It’s hard to forget a girl like Shamim. Full of charisma, spirit, soul and cheer, her presence cannot be ignored. She is the star of TASO Mbale and, as we learned today, her village. It was the first time Emily and I had the chance to spend a whole day with our friend Shamim. While Joe, Kevin, David and Eric built the coop, we went exploring the village with Shamim. She took us up a steep, red-dirt road to her school, to her teacher’s house, to meet her friends and elders, to the clothing market and to meet her friend the tailor (she repurposed an abandoned truck cabin into a sewing studio). Everyone seemed to know Shamim and she greeted each acquaintance, relative and classmate with a handshake and smile. Every old man was introduced as her grandfather, adult women-auntie, and the old women were grandmothers. We walked back to her house to avoid the rain and spent the rest of the afternoon lounging under the trees on papyrus mats. Shamim speaks perfect English now, making it easy for us to communicate with her (ideally, we would speak her language, Lugisu). Back at the house, she shows us her recent school reports and they don’t match up with her obvious intellect. She’s been struggling at school lately because of sickness and the subsequent absences. And when she is at school, hunger, fatigue and ARV side effects affect her concentration. She kept telling us she was hungry, so we went back to the market and got her lunch and some bananas. When we returned to the house, she gave all the elders her food and left only a small portion for herself. This really bothered us, as we know that she needs every bite of protein, fat, and carbs she can get.

As we were loading up the car to leave, she pulled me and Emily aside for a confidential chat.  She gazed toward the ground and her smile faded as she told us her caregivers don’t love her and treat her poorly.  We didn’t have much time to gather more information before one of the elders came over and Shamim quickly changed the subject.  We have requested that a counselor speak with Shamim and her grandmother to figure out the whole situation and hopefully prevent any abuse, should that be the case.  It could also be that the caregivers are favoring the other children over Shamin, because of her HIV status.  It’s very common, for  the positive child to be treated differently, whether it be with access to school, food rations or the amount of housework given.  It’s really frustrating to not be able to solve all of Shamim’s problems right now. To make sure that she has the childhood she deserves. The Poultry Project is not going to bring Shamim’s parents back or take away her illness, but it will help her and her family make some money and it has the potential to flourish into a thriving business. Shamim’s family purchased a cow with profits from their poultry business and her enrollment at school, from P1 through P4 has been a direct result of the project. We are hopeful that the TASO counseling team will be able to identify and resolve the current issues the family is facing. Before we left, we hugged Shamim and told her that we love her and that everything will be okay-I hope we can keep our promise.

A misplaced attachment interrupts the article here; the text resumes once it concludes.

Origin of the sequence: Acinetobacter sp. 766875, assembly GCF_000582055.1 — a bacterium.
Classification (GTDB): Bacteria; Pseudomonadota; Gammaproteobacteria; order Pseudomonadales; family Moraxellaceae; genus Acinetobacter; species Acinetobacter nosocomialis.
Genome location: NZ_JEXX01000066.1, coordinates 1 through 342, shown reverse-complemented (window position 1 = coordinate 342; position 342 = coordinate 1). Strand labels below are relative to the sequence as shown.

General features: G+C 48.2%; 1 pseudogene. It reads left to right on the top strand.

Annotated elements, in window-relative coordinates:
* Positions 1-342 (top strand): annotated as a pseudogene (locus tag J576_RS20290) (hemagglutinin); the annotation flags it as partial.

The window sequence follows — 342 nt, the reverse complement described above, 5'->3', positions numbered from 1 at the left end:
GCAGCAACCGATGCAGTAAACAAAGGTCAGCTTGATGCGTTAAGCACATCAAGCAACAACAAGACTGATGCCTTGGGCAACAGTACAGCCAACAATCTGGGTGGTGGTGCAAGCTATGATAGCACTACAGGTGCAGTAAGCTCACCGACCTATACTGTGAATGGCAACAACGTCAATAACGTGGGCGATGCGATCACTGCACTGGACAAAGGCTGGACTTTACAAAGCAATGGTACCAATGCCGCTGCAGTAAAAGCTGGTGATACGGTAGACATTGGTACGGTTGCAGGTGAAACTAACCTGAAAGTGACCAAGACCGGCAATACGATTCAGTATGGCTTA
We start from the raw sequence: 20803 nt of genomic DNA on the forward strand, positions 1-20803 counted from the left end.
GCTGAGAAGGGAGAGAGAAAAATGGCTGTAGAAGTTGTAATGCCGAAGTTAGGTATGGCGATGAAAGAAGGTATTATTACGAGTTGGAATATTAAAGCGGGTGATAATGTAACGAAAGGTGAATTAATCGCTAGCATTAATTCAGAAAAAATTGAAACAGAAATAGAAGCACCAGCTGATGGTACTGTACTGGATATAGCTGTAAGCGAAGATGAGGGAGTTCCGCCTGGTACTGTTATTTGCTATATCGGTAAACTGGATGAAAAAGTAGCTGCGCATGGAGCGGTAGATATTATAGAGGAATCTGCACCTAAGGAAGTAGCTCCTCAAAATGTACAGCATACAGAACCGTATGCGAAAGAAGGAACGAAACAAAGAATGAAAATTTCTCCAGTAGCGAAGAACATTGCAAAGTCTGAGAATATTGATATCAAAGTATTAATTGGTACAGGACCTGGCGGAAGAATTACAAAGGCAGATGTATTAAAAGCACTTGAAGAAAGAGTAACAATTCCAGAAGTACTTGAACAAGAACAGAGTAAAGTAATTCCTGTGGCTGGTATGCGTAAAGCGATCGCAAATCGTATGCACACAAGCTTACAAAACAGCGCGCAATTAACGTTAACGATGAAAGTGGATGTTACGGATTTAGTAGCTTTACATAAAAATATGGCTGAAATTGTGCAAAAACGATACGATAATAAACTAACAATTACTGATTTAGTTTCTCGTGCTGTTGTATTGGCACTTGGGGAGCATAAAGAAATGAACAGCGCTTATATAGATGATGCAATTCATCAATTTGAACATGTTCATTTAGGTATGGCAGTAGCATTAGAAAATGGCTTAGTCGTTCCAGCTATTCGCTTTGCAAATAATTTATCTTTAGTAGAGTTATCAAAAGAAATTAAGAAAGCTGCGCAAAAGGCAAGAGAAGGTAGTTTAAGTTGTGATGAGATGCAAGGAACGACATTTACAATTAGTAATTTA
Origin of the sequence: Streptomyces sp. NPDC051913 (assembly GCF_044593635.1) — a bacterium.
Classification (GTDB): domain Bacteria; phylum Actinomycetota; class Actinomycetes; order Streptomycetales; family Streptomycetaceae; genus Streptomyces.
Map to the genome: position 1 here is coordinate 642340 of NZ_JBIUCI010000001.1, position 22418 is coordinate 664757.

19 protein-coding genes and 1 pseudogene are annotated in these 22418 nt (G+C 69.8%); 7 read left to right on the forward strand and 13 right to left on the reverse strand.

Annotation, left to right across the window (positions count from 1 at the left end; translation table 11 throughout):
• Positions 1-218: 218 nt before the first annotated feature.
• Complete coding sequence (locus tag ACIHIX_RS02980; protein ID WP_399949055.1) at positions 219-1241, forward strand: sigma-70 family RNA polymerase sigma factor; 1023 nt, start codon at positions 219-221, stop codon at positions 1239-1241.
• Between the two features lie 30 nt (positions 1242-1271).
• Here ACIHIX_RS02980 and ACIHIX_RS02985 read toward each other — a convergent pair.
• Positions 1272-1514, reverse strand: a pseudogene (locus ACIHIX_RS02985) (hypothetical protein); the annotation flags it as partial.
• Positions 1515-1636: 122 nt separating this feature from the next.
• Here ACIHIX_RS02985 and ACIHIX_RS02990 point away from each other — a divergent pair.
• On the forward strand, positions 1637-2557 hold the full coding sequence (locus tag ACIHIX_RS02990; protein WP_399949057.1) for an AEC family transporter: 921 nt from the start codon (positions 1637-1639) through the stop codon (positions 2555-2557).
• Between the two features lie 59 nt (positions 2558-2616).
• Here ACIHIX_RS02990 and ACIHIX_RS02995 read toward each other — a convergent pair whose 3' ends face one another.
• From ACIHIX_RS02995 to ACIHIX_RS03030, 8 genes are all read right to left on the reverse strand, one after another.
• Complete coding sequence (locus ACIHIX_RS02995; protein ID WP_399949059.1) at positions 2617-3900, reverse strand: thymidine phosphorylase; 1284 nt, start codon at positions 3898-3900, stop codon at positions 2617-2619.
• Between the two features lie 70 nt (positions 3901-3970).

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Soroti Workshop + Build + Material Drop-off

May 24th, 2011

Last week, we held a training workshop for 10 new Poultry Project families in Soroti, a town west of Mbale. The 100 kilometer drive down Kumi Road was dotted with potholes and a speed bump every 25 meters.  Along the way we were able to take in the lush scenery including Lake Aoja, wide expanses of greenery where livestock grazed and rice paddies flourishing in the moist soils.  The Soroti TASO branch opened in 2005 and has already taken on a client load of 6,000.

Our team included Nova, Dr. Sakwa, Kevin, and me; Joe and Kelly were busy dropping off materials to the homes and building a coop. TASO Mbale counselor Nova works with the Therapuetic Feeding program for malnourished child clients.  Dr. Sakwa has been working with the Poultry Project since 2008 as our program Veterinarian.  He is 29 years old and graduated from Makere University, Uganda’s largest and most prestigious school.  He is always eager to join the team at workshops and never fails to deliver informative and detailed information to our participants on how to best keep their chickens.  When we arrived in Soroti we were given a warm welcome from Patrick, the TASO Soroti manager and long-time friend of Kelly.  He delivered a welcoming speech to new participants including stories of success from Mbale participants to increase interest in the project the children would soon be a part of.  While we snacked on warm chapati’s and freshly brewed black tea, we listened to the 3 hour lesson on proper chicken rearing.  Dr. Sakwa explained proper nutrition for the birds, how to mix feeds, the vaccination process, hygeine, housing and breeding. He said to the participants, “It’s not just me giving you my knowledge. You have knowledge about poultry too and I want to know about your experiences. We share knowledge.”